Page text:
We can just sort of gloss over all the things that we can agree on. We all know that The Simpsons was a pretty great show for a while.
And we all know that it has stayed on the air for way too long and that it’s not very funny or interesting anymore.
But that shouldn’t stop us from taking another look at the Golden Age of the show and deciding which episodes we liked the best.
Each of these episodes can also serve as a great introduction to The Simpsons for any newcomers out there.
Here are the best Simpsons episodes by season, for seasons 1 through 7.
If you have a craving for even more 90s media, check out our article on 90s high school dramas.
Season 1: Life on the Fast Lane
Homer gets Marge a birthday present that’s really for himself. Marge loses it a little bit and decided she’s gonna commit to bowling, purely out of spite.
She starts to take lessons from the relatively handsome and very French instructor down at the bowling alley, just about falling for him in the process.
And yeah, of course, she ends up bailing on him and settling, once again, for her inconsiderate overweight husband.
Season 2: Old Money
This is one of Grampa Simpson’s greatest episodes, and also one of the most thoughtful.
Grampa feels rejected by his family and falls in love with a fellow Retirement Castle resident: B. The Simpsons pull him away from B’s birthday celebration to take him to the Discount Lion Safari.
B dies while he’s gone, leaving him her vast fortune, which he then needs to decide how to spend.
This episode has some classic twists and turns, as well as some very genuine and touching things to say about how we treat the elderly vs. how we should treat them.
These days, The Simpsons just doesn’t do social commentary quite so well.
Season 3: Lisa the Greek
Lisa turns out to be great at guessing the winners of football games, allowing Homer to make some serious cash from betting on the games.
At first, it’s an unexpected opportunity for the two to bond, but Lisa quickly picks up on the immoral nature of their little Daddy-Daughter activity and she bails on the whole deal before the Big Game.
Homer is left to wait out the results of the game, which will determine whether Lisa still loves him.
Season 4: I Love Lisa
Oh look, it’s another Lisa-centric episode. Are you starting to see a trend here?
The episode actually focuses much more on Ralph Wiggum, the painfully dumb offspring of the local Police Chief.
Lisa feels bad that Ralph hasn’t received any Valentine’s, so she gives him one, which Ralph takes very seriously.
The two have to perform opposite each other as George and Martha Washington in the school play. Ralph uses his emotional pain to deliver a moving performance, and as a result, he’s able to better process his pain.
Season 5: Sweet Seymour
Principal Skinner finally gets fired by Superintendent Chalmers and is quickly replaced by Ned Flanders.
The school runs amok thanks to a total lack of disciplinary action. Bart starts getting caught just so he can enjoy the candy and soda in Ned’s office.
Meanwhile, Skinner attempts to adapt to civilian life, and he does so very poorly.
He mostly spends his time doing laundry, having his fun by choosing a different brand of laundry detergent each day.
Bart starts to feel bad for single-handedly getting Skinner fired, and he even becomes friends with Skinner outside of school.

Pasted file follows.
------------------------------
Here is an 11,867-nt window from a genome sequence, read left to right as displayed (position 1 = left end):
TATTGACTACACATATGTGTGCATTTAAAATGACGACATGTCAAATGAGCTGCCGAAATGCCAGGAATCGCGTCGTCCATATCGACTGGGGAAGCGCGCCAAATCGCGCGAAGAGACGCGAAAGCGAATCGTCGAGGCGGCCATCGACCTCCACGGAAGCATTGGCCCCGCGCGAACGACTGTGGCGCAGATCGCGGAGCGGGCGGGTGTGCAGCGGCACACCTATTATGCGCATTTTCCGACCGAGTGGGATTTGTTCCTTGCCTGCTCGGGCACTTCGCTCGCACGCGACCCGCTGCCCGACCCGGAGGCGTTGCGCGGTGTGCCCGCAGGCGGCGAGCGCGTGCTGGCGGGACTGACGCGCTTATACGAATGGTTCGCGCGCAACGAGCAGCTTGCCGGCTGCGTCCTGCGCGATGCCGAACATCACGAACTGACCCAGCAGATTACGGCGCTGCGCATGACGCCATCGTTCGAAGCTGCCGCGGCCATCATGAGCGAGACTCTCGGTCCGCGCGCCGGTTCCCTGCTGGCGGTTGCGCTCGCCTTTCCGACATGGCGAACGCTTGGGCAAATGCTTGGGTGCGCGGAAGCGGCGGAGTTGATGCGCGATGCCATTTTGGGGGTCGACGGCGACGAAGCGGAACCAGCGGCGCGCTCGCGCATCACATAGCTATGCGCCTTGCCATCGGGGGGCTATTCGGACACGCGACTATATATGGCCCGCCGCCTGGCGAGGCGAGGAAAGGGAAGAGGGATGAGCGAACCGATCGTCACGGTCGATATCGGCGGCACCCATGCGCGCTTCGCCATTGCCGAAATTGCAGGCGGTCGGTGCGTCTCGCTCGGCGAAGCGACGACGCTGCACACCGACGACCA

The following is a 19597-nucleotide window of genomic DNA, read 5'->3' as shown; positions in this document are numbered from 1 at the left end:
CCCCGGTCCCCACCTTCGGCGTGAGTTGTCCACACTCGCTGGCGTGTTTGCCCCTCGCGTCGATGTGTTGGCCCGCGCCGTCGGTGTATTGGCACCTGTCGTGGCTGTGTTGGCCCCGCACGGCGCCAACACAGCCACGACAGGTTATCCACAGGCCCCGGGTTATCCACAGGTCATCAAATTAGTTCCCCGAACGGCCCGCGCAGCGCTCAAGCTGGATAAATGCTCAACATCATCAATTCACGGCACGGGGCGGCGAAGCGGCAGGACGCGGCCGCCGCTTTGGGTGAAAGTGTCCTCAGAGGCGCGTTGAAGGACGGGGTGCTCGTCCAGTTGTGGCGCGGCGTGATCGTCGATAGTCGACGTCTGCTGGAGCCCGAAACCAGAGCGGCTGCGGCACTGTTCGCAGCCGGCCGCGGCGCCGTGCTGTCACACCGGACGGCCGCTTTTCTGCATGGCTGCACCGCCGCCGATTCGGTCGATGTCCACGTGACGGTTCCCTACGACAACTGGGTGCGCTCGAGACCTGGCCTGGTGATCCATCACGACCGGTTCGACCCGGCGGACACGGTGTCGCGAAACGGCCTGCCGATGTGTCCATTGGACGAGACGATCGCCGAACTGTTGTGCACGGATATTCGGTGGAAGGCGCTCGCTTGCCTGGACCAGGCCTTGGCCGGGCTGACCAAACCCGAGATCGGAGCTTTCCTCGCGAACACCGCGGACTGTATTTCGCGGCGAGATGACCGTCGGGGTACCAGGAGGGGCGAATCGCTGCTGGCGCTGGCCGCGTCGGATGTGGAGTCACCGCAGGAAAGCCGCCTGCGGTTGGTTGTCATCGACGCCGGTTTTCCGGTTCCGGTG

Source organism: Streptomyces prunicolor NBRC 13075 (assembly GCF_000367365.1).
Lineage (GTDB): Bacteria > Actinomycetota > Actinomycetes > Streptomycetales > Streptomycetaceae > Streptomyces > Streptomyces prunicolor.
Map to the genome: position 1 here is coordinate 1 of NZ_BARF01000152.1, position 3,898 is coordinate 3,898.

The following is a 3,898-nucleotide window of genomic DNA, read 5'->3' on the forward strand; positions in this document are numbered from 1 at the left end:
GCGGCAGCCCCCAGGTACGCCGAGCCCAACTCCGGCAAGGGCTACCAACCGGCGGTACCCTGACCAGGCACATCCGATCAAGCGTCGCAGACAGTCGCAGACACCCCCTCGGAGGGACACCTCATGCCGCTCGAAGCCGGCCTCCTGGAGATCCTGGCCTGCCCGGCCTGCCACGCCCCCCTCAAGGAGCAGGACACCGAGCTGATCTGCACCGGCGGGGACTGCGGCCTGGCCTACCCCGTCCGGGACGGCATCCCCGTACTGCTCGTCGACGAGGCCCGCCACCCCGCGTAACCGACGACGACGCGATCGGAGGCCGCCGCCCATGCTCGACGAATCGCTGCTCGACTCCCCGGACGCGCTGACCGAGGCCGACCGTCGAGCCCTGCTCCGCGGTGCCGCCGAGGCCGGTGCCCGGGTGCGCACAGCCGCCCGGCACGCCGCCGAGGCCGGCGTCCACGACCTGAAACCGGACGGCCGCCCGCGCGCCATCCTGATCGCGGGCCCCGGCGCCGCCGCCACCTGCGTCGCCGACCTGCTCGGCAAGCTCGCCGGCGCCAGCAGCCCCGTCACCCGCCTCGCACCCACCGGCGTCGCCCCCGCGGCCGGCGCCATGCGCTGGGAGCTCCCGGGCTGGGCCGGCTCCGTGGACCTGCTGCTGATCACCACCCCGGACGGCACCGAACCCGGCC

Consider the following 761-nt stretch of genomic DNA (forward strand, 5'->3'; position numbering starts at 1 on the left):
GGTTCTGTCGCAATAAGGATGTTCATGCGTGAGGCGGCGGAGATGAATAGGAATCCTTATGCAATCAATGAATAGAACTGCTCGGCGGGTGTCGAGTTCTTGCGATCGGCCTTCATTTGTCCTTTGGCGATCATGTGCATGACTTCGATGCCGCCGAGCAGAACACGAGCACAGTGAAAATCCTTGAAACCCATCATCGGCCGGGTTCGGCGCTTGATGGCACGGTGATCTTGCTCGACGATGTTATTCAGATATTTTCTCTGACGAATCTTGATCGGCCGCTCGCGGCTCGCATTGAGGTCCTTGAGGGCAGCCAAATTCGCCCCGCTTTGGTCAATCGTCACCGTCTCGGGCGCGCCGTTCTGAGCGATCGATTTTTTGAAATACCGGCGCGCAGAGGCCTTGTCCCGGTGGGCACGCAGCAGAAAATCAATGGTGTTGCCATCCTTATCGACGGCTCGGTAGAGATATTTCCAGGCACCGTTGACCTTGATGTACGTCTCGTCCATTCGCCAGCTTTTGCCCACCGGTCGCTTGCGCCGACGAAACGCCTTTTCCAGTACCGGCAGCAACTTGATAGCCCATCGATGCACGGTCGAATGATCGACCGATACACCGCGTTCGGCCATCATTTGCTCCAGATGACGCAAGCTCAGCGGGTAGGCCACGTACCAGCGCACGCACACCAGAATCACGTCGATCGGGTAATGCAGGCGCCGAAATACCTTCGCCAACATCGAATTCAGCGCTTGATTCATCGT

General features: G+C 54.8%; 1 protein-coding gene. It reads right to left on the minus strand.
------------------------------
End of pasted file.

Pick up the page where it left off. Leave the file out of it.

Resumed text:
It’s an episode with plenty of twists and turns, and in typical Simpsons fashion, it involves some serious misdirection. You think the episode is headed one way then it turns on a dime and heads somewhere completely different.
Season 6: Lisa’s Rival
I’ll just go ahead and say it: Lisa’s Rival is one of my all-time favorite episodes of The Simpsons.
Other folks may love HOMR or Lisa’s Substitute, but this one will forever have a place in my heart.
If you’re not familiar with this episode, the basic premise is that Lisa finally has a rival, in the form of a new girl in school who is arguably much more intelligent than Lisa.
It’s not an experience she’s ever had to deal with before. It’s a solid source of conflict, and it’s one of the only times where we see Lisa be genuinely challenged.
She does her best to be friends with the new girl, but she’s reminded again and again that the girl has a seemingly ideal life, the kind of life and family that Lisa wishes she had, one that nurtures learning and intelligence.
She teams up with Bart to sabotage the new girl’s diorama, causing a moral dilemma on par with Homer’s potential infidelities in other episodes.
At the same time, we keep cutting to an ongoing prank on Milhouse, namely that Bart got Milhouse placed on the FBI’s most wanted list.
With very little context, we see Milhouse being chased by movie-style feds.
It’s just great. If you have a friend who’s never really given The Simpsons a chance, this is an excellent episode to start out with.
Season 7: Scenes from the Class Struggle in Springfield
Oh look, it’s another Marge episode. And you know what? I think Marge is one of the only truly likable characters on the show.
That’s probably a controversial opinion, but let’s just move on and talk about the episode itself.
Marge gets lucky and finds a Chanel suit at a thrift store. She’s hesitant to spend money on it but Lisa encourages her to treat herself to some nice clothes.
Almost immediately, Marge is accepted into Springfield’s upper class, mostly thanks to the suit. For a while, she does her best to hide the middle-class realities of her life from her new friends.
The story comes to a point when the family visits the Springfield Country Club. The Simpsons don’t do a very good job of hiding their true selves from the elites.
And sadly, they don’t gain any social status, returning instead to the sitcom status quo so that the rest of the show won’t feel different.